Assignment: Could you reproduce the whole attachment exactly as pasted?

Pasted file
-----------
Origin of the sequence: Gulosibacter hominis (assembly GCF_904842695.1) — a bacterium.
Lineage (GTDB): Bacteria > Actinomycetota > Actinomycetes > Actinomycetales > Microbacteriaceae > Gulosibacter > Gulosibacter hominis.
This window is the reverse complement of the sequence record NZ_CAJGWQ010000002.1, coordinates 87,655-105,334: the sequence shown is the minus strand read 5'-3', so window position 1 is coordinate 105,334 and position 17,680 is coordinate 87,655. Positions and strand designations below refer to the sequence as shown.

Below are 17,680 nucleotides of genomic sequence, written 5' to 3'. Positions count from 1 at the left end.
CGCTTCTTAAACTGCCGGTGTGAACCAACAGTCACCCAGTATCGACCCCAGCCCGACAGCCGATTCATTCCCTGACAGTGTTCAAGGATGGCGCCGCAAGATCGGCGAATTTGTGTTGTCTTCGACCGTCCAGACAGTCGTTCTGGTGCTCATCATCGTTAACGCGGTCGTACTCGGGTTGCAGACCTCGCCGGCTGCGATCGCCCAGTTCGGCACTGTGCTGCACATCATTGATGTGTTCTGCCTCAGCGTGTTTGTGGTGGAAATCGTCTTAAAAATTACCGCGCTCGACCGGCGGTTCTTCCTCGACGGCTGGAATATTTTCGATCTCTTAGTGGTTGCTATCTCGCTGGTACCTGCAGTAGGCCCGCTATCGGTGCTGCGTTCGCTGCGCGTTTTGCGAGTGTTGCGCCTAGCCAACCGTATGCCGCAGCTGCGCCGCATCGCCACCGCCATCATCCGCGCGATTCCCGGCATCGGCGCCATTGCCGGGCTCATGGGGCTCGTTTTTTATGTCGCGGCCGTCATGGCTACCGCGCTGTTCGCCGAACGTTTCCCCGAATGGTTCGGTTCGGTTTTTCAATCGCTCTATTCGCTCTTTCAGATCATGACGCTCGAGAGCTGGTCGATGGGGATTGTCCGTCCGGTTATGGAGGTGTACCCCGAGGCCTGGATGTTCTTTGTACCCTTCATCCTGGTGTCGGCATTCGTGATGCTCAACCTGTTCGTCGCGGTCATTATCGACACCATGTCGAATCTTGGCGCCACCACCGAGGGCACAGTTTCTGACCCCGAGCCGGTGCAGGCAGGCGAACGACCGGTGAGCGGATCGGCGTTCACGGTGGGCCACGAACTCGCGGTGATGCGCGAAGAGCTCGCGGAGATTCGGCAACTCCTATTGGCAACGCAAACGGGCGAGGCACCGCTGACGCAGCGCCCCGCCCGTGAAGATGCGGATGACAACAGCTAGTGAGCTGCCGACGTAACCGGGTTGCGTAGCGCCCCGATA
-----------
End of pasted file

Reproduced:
Origin of the sequence: Gulosibacter hominis (assembly GCF_904842695.1) — a bacterium.
Lineage (GTDB): Bacteria > Actinomycetota > Actinomycetes > Actinomycetales > Microbacteriaceae > Gulosibacter > Gulosibacter hominis.
This window is the reverse complement of the sequence record NZ_CAJGWQ010000002.1, coordinates 87,655-105,334: the sequence shown is the minus strand read 5'-3', so window position 1 is coordinate 105,334 and position 17,680 is coordinate 87,655. Positions and strand designations below refer to the sequence as shown.

Below are 17,680 nucleotides of genomic sequence, written 5' to 3'. Positions count from 1 at the left end.
CGCTTCTTAAACTGCCGGTGTGAACCAACAGTCACCCAGTATCGACCCCAGCCCGACAGCCGATTCATTCCCTGACAGTGTTCAAGGATGGCGCCGCAAGATCGGCGAATTTGTGTTGTCTTCGACCGTCCAGACAGTCGTTCTGGTGCTCATCATCGTTAACGCGGTCGTACTCGGGTTGCAGACCTCGCCGGCTGCGATCGCCCAGTTCGGCACTGTGCTGCACATCATTGATGTGTTCTGCCTCAGCGTGTTTGTGGTGGAAATCGTCTTAAAAATTACCGCGCTCGACCGGCGGTTCTTCCTCGACGGCTGGAATATTTTCGATCTCTTAGTGGTTGCTATCTCGCTGGTACCTGCAGTAGGCCCGCTATCGGTGCTGCGTTCGCTGCGCGTTTTGCGAGTGTTGCGCCTAGCCAACCGTATGCCGCAGCTGCGCCGCATCGCCACCGCCATCATCCGCGCGATTCCCGGCATCGGCGCCATTGCCGGGCTCATGGGGCTCGTTTTTTATGTCGCGGCCGTCATGGCTACCGCGCTGTTCGCCGAACGTTTCCCCGAATGGTTCGGTTCGGTTTTTCAATCGCTCTATTCGCTCTTTCAGATCATGACGCTCGAGAGCTGGTCGATGGGGATTGTCCGTCCGGTTATGGAGGTGTACCCCGAGGCCTGGATGTTCTTTGTACCCTTCATCCTGGTGTCGGCATTCGTGATGCTCAACCTGTTCGTCGCGGTCATTATCGACACCATGTCGAATCTTGGCGCCACCACCGAGGGCACAGTTTCTGACCCCGAGCCGGTGCAGGCAGGCGAACGACCGGTGAGCGGATCGGCGTTCACGGTGGGCCACGAACTCGCGGTGATGCGCGAAGAGCTCGCGGAGATTCGGCAACTCCTATTGGCAACGCAAACGGGCGAGGCACCGCTGACGCAGCGCCCCGCCCGTGAAGATGCGGATGACAACAGCTAGTGAGCTGCCGACGTAACCGGGTTGCGTAGCGCCCCGATA